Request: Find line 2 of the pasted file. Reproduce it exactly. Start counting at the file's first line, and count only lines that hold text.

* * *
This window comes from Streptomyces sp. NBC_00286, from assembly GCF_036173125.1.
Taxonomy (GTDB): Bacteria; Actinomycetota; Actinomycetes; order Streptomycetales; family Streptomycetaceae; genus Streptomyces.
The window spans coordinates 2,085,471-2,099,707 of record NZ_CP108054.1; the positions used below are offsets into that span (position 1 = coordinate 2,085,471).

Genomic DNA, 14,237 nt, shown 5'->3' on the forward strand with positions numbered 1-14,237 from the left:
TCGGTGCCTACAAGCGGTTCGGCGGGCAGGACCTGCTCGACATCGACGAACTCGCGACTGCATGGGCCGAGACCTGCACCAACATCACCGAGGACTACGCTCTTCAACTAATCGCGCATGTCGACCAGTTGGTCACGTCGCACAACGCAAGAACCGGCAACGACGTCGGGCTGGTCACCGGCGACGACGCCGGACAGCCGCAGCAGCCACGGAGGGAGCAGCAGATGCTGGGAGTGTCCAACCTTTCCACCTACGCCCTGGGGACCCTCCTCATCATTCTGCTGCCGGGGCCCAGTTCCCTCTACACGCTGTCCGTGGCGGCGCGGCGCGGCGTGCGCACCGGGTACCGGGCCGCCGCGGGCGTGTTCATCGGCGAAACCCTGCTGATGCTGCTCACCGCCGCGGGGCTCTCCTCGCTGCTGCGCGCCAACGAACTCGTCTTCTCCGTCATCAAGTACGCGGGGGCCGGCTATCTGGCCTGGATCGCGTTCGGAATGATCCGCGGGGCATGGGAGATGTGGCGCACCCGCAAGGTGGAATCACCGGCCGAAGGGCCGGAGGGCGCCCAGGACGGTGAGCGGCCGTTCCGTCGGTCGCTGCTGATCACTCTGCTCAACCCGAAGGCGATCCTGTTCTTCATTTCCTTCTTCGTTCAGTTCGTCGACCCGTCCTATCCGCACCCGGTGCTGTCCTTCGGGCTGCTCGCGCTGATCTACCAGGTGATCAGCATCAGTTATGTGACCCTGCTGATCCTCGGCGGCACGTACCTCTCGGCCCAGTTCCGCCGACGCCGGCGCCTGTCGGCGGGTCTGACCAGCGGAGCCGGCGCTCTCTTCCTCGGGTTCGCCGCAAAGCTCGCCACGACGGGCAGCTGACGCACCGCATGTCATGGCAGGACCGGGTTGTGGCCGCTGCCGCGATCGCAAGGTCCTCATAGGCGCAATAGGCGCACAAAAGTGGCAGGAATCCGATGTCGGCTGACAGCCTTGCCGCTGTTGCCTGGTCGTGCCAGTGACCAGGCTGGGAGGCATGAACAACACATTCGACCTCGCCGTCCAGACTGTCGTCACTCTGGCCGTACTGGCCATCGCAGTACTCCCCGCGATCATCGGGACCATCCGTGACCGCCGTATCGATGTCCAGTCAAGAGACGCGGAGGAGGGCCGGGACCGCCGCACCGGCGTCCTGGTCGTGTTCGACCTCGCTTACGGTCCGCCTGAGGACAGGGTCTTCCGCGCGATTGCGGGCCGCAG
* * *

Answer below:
Taxonomy (GTDB): Bacteria; Actinomycetota; Actinomycetes; order Streptomycetales; family Streptomycetaceae; genus Streptomyces.